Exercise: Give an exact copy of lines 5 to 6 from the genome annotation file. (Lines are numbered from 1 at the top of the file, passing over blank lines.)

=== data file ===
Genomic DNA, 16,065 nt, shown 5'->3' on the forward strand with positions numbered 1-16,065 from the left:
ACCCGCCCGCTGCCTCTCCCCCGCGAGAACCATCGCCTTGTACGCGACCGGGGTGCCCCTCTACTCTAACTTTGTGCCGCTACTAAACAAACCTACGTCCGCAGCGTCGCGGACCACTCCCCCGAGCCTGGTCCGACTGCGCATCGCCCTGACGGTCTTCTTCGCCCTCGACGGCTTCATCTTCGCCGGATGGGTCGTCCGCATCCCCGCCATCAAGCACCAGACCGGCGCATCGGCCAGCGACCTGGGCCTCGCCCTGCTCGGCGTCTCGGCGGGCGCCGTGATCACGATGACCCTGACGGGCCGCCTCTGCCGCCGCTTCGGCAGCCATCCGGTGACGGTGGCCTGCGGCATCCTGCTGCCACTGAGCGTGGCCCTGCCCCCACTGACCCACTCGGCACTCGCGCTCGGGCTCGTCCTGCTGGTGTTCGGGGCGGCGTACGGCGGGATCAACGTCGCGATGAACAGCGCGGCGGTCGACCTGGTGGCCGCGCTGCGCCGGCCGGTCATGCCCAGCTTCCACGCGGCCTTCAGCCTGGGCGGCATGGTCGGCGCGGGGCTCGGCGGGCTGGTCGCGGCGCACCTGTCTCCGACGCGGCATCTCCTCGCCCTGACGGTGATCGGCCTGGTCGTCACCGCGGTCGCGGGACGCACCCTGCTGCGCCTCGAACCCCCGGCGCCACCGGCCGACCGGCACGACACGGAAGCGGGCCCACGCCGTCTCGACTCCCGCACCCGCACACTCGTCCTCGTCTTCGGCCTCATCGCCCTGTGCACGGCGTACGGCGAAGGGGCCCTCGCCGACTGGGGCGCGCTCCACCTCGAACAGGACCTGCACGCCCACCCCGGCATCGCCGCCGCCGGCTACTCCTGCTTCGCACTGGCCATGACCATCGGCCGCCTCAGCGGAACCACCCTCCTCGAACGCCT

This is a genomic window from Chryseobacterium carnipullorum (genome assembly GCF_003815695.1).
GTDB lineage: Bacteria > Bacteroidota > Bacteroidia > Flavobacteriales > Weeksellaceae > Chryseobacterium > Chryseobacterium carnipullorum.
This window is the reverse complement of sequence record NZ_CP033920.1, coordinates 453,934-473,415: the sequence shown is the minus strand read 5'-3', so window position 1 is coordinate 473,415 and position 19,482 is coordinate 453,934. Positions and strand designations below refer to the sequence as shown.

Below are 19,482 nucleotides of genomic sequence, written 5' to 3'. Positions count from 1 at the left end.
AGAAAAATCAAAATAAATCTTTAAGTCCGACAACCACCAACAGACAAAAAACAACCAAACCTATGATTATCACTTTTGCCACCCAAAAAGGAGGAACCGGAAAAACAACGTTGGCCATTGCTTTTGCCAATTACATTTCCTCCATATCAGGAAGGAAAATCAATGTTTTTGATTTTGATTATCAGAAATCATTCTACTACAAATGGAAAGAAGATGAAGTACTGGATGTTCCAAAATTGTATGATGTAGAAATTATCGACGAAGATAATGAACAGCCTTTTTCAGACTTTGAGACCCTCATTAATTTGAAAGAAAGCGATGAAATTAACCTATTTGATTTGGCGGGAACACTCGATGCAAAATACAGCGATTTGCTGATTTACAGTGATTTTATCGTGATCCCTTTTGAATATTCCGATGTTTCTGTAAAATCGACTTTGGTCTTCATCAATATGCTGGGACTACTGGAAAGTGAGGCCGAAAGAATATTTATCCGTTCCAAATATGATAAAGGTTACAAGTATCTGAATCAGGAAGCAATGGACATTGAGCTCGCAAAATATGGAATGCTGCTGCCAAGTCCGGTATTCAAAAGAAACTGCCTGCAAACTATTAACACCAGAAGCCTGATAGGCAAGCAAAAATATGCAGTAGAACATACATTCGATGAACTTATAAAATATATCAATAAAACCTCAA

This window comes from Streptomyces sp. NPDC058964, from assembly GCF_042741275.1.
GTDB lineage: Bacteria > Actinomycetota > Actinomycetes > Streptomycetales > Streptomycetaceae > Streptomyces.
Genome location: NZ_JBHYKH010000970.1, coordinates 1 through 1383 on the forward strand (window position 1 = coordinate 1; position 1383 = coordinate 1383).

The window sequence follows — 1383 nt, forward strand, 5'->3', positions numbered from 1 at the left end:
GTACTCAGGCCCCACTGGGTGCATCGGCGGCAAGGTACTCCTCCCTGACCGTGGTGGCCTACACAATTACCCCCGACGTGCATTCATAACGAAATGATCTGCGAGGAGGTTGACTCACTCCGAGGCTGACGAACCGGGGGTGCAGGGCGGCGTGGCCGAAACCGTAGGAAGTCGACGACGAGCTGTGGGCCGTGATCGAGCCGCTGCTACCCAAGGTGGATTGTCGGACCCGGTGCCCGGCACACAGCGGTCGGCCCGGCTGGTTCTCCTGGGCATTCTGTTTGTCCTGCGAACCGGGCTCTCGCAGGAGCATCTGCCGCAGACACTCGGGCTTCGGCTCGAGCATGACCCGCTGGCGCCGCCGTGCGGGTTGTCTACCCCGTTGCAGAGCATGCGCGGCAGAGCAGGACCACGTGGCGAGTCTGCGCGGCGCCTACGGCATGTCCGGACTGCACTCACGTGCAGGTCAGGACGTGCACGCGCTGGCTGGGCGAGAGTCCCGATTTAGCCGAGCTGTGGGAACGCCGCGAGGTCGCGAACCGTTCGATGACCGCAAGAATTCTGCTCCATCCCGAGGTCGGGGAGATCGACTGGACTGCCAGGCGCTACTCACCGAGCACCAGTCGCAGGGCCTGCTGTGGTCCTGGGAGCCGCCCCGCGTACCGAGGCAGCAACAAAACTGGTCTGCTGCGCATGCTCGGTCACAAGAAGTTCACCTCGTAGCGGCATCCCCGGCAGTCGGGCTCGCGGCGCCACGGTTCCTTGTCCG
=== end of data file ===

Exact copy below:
This window is the reverse complement of sequence record NZ_CP033920.1, coordinates 453,934-473,415: the sequence shown is the minus strand read 5'-3', so window position 1 is coordinate 473,415 and position 19,482 is coordinate 453,934. Positions and strand designations below refer to the sequence as shown.

Below are 19,482 nucleotides of genomic sequence, written 5' to 3'. Positions count from 1 at the left end.